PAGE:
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Samsung Group’s Billionaire Scion Jay Y.Lee Offers Apology

Jay Y. Lee, the Samsung Group’s billionaire scion, offered personal apologies for his company’s involvement in a succession crisis that engulfed South Korea and vowed not to turn over leadership to its children, an unprecedented public indication of contrition from the most successful corporation in the nation. Speaking at a company headquarters briefing, Lee confessed previous errors and vowed to stop potential breaches of the law. His pledge indicates that leadership of Korea’s largest conglomerate, established by his grandfather, will not be passed on to a fourth generation automatically.

For years, Lee has also been entangled in claims that he used horses and financial donations to gain favour from then-President Park Geun-Hye via an intermediary to help with his succession as Samsung’s leader. The controversy has led to Park’s impeachment in 2017 and sentenced her to 25 years in jail. It also inflamed public outrage about the power of conglomerates in the country, triggering a reformer’s election as her successor. An apology from the executive can help burn the reputation of Samsung, which improved after a series of efforts were made by the electronics giant to support Korea in its fight against Covid-19.

The legal battle has ended Lee’s time at the helm of Samsung Electronics Co. The world’s top smartphone and memory chip manufacturer. After his father suffered a heart attack in 2014, he became de-facto leader. But subsequently, incarcerates for about a year before his release in early 2018. Last year, after the nature of the suspect crime, changes. Lee went to court for a retrial and he once again faced the prospect of prison.

Lee’s speech varied markedly from either the past. He and Samsung had consistently insisted they did nothing wrong.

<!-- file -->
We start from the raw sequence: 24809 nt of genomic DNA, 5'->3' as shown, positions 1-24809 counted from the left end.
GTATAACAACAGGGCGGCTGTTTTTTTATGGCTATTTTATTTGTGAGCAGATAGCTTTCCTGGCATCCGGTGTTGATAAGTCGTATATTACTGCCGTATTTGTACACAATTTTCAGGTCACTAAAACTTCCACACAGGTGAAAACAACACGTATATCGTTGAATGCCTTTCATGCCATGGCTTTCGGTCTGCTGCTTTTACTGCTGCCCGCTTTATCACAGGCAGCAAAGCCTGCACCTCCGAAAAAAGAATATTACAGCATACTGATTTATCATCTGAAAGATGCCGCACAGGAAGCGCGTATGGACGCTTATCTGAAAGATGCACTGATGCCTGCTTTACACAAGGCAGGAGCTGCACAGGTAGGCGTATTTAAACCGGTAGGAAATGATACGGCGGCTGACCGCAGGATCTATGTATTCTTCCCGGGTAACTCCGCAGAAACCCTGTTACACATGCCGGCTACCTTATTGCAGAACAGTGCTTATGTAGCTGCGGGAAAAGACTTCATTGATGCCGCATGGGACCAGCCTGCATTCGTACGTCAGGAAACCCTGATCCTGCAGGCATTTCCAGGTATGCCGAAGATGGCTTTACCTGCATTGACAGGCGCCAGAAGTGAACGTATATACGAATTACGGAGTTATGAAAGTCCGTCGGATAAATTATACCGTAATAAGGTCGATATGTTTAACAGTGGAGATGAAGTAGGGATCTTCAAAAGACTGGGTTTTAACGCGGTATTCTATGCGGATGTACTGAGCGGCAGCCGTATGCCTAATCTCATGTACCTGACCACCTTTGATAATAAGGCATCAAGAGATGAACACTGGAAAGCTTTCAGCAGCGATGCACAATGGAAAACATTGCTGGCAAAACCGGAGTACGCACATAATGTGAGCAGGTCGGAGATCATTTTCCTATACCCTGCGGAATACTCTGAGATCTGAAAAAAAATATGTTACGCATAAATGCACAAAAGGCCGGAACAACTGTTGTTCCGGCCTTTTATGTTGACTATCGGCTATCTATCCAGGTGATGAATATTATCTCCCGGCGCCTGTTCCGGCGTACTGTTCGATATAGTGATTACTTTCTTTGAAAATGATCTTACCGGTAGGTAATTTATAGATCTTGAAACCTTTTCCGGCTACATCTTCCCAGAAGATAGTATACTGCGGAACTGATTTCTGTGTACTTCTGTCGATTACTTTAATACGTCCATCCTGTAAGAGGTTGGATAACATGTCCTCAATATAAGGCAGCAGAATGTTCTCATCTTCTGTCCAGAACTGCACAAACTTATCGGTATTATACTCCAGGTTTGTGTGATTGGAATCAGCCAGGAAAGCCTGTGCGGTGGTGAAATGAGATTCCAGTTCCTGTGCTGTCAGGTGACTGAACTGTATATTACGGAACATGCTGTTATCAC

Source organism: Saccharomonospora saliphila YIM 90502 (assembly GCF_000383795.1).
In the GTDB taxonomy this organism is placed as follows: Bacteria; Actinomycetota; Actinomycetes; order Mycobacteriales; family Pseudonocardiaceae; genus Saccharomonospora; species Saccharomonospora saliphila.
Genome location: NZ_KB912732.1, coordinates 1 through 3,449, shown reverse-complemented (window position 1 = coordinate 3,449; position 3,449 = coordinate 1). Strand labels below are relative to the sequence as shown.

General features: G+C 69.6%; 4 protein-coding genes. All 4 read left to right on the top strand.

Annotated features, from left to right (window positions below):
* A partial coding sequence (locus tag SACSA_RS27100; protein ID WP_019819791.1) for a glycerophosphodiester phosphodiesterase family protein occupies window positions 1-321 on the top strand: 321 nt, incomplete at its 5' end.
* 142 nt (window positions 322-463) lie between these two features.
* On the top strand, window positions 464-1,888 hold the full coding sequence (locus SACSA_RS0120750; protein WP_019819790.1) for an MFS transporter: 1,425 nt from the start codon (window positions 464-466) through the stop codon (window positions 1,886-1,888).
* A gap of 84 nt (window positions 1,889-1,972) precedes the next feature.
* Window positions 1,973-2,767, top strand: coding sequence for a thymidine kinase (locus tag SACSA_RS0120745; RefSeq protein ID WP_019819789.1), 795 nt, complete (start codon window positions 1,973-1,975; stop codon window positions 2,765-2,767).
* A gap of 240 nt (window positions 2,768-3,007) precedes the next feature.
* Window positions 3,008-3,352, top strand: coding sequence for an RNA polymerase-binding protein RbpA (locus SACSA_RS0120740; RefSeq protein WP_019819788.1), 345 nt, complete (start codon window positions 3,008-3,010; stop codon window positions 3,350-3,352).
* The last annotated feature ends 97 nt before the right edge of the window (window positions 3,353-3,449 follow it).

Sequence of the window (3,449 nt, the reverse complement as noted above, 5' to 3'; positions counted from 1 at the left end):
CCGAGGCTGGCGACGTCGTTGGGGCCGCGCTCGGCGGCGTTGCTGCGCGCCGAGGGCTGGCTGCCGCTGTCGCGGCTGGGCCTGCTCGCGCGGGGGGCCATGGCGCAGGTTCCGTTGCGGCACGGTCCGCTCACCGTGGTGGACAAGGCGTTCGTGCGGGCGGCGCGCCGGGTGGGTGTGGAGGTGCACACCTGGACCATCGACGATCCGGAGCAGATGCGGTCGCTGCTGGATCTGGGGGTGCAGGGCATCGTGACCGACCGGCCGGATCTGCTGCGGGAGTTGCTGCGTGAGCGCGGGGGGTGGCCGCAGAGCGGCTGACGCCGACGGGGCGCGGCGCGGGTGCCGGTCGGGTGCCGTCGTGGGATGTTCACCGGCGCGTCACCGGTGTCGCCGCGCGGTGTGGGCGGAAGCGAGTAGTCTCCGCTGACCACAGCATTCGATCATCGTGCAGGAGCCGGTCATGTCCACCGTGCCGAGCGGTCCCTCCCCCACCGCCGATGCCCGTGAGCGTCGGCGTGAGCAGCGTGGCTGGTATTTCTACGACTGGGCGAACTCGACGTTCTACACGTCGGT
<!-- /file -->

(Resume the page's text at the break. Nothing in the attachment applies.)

Lee also apologised for Samsung’s anti-union stance, a subject of long-running controversy.

Appeal Court Frees Lee

Samsung C&T Corp., the Samsung Empire’s de facto holding firm, rose 6.6 per cent, just ahead of the Korean stock index.

In the next few months, the appeals court that agreed to free Lee. It forces to rule on his final sentence. Unless new information arises during the retrial, it expects that the appeals court will rule. It is in line with Korea’s Supreme Court ruling. It finds that Lee was using the horses and money to bribe President Park when seeking political help. That would mean adjusting Lee’s prison term, currently suspended.

The cumulative amount of suspected bribery decided by the top court brings a minimum five-year sentence. It is out of suspension in the same manner as Lee’s current sentence. Nevertheless, media reporting in Korea has concentrated on Article 53 of the Korean Criminal Act. It stipulates that there could be a discretionary waiver of the penalty ‘where there are extenuating circumstances.’

In Lee’s case, Samsung’s harm critical as it is to Korea’s economy. It views as a justification for keeping him out of jail.

Lee gave up at the Samsung board on extending his three-year contract. Although if he retains his role as vice president, it will be the board. It will guide overall decisions, people who are familiar with the matter have said. CEOScore park said after the years of controversy Lee was under pressure to apologize and show contrition.

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